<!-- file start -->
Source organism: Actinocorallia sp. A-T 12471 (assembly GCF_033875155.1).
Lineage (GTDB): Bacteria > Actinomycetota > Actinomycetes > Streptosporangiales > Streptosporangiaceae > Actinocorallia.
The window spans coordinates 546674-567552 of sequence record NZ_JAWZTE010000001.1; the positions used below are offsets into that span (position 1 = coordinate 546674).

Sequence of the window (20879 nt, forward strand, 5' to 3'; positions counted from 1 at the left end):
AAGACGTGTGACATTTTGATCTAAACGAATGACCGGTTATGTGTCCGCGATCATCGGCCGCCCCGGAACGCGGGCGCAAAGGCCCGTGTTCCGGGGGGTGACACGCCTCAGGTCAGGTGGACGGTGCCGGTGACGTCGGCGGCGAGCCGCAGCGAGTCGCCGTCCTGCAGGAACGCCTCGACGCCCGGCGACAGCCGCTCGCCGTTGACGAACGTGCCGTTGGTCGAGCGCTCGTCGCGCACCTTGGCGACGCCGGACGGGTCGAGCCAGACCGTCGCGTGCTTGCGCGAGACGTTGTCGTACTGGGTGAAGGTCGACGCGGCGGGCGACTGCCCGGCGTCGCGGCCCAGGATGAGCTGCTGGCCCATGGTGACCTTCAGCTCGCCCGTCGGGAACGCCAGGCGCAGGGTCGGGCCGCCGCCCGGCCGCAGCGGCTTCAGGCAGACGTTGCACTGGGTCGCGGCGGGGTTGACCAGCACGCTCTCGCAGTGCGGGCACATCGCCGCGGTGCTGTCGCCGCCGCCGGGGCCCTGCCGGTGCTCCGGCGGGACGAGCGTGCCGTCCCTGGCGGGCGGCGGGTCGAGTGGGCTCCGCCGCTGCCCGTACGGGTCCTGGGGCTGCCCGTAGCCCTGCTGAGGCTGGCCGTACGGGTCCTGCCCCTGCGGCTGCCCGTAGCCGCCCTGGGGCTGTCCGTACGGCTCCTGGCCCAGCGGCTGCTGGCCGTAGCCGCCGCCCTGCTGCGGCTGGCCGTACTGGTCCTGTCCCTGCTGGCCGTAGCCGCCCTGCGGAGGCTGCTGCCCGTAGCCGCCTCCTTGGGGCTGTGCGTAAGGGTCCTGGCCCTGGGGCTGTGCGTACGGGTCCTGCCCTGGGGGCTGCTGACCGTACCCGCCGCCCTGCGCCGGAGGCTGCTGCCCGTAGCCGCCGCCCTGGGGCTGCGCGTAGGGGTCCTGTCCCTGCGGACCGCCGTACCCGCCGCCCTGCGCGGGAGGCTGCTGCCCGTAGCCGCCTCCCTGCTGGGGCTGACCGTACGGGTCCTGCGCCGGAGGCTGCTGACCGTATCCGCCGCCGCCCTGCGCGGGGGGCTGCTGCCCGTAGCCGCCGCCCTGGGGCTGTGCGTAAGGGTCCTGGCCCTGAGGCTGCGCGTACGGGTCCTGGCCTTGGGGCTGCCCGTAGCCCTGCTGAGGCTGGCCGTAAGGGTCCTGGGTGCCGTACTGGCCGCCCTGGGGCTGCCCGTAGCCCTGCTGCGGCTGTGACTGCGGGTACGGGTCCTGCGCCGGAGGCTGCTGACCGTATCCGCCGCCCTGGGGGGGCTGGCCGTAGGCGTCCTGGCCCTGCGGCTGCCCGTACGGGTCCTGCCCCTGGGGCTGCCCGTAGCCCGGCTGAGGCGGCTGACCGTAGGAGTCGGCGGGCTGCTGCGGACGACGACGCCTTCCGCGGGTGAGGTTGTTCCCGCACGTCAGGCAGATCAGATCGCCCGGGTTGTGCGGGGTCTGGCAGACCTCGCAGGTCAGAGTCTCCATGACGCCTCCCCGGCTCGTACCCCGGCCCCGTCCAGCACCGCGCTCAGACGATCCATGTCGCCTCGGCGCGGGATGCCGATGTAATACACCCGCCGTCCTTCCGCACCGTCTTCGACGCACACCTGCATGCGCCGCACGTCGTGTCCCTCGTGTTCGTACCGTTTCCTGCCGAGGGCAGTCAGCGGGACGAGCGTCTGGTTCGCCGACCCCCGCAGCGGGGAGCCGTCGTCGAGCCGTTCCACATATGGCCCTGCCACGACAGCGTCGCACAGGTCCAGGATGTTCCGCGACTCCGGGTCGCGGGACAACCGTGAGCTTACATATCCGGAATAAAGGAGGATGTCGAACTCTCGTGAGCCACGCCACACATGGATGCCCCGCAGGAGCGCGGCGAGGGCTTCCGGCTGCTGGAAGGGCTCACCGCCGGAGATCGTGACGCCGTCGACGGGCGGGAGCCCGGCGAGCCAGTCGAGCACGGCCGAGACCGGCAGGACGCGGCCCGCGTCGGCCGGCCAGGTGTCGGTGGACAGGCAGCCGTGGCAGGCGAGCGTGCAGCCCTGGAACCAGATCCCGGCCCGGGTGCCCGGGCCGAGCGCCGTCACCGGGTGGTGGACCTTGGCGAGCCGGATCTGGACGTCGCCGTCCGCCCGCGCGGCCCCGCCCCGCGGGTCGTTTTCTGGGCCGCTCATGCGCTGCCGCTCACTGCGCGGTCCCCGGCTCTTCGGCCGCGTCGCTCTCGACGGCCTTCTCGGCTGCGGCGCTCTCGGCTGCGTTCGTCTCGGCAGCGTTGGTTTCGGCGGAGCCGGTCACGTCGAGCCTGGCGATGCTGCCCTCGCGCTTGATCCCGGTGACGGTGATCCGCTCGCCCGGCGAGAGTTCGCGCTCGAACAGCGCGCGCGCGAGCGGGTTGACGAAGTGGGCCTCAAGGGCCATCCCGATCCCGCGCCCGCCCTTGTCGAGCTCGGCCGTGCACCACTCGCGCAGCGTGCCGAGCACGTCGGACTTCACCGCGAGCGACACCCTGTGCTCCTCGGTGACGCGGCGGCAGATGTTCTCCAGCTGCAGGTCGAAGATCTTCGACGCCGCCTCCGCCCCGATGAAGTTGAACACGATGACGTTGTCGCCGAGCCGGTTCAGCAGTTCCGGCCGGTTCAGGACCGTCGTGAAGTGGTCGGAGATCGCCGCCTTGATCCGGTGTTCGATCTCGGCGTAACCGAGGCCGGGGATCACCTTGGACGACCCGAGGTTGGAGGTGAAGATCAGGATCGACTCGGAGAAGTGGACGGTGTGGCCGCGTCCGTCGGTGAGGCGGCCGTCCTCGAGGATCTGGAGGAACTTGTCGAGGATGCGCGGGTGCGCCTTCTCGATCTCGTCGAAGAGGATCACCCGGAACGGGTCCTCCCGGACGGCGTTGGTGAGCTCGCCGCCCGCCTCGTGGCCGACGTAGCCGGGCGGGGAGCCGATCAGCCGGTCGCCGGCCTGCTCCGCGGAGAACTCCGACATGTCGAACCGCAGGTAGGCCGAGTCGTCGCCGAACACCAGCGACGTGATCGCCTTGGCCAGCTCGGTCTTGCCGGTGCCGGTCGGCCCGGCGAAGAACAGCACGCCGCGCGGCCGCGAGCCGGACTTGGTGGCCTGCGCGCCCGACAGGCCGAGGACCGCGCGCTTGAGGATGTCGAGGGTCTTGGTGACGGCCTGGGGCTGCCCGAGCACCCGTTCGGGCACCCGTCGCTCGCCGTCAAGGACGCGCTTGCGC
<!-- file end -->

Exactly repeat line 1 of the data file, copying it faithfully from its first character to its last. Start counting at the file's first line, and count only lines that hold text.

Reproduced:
Source organism: Actinocorallia sp. A-T 12471 (assembly GCF_033875155.1).